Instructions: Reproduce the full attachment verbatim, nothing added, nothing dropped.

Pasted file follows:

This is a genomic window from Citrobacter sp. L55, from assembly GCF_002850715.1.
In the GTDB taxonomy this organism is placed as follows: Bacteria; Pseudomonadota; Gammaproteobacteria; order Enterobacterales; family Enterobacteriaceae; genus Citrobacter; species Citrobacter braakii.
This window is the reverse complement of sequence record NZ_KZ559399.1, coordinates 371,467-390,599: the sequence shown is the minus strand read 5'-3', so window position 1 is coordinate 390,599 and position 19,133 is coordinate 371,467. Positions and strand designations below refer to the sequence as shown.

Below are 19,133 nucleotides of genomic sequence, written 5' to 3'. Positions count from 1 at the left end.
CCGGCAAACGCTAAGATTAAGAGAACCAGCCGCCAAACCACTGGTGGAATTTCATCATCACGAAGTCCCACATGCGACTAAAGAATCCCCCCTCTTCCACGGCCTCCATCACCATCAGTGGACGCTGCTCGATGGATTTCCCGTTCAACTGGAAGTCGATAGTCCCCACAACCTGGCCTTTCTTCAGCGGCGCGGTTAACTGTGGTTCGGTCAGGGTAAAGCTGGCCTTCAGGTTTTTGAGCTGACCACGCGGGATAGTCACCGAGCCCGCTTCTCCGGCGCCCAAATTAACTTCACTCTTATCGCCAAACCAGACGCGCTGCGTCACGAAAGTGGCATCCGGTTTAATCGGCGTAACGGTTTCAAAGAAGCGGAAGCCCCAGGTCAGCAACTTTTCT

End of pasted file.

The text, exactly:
This is a genomic window from Citrobacter sp. L55, from assembly GCF_002850715.1.
In the GTDB taxonomy this organism is placed as follows: Bacteria; Pseudomonadota; Gammaproteobacteria; order Enterobacterales; family Enterobacteriaceae; genus Citrobacter; species Citrobacter braakii.
This window is the reverse complement of sequence record NZ_KZ559399.1, coordinates 371,467-390,599: the sequence shown is the minus strand read 5'-3', so window position 1 is coordinate 390,599 and position 19,133 is coordinate 371,467. Positions and strand designations below refer to the sequence as shown.

Below are 19,133 nucleotides of genomic sequence, written 5' to 3'. Positions count from 1 at the left end.
CCGGCAAACGCTAAGATTAAGAGAACCAGCCGCCAAACCACTGGTGGAATTTCATCATCACGAAGTCCCACATGCGACTAAAGAATCCCCCCTCTTCCACGGCCTCCATCACCATCAGTGGACGCTGCTCGATGGATTTCCCGTTCAACTGGAAGTCGATAGTCCCCACAACCTGGCCTTTCTTCAGCGGCGCGGTTAACTGTGGTTCGGTCAGGGTAAAGCTGGCCTTCAGGTTTTTGAGCTGACCACGCGGGATAGTCACCGAGCCCGCTTCTCCGGCGCCCAAATTAACTTCACTCTTATCGCCAAACCAGACGCGCTGCGTCACGAAAGTGGCATCCGGTTTAATCGGCGTAACGGTTTCAAAGAAGCGGAAGCCCCAGGTCAGCAACTTTTCT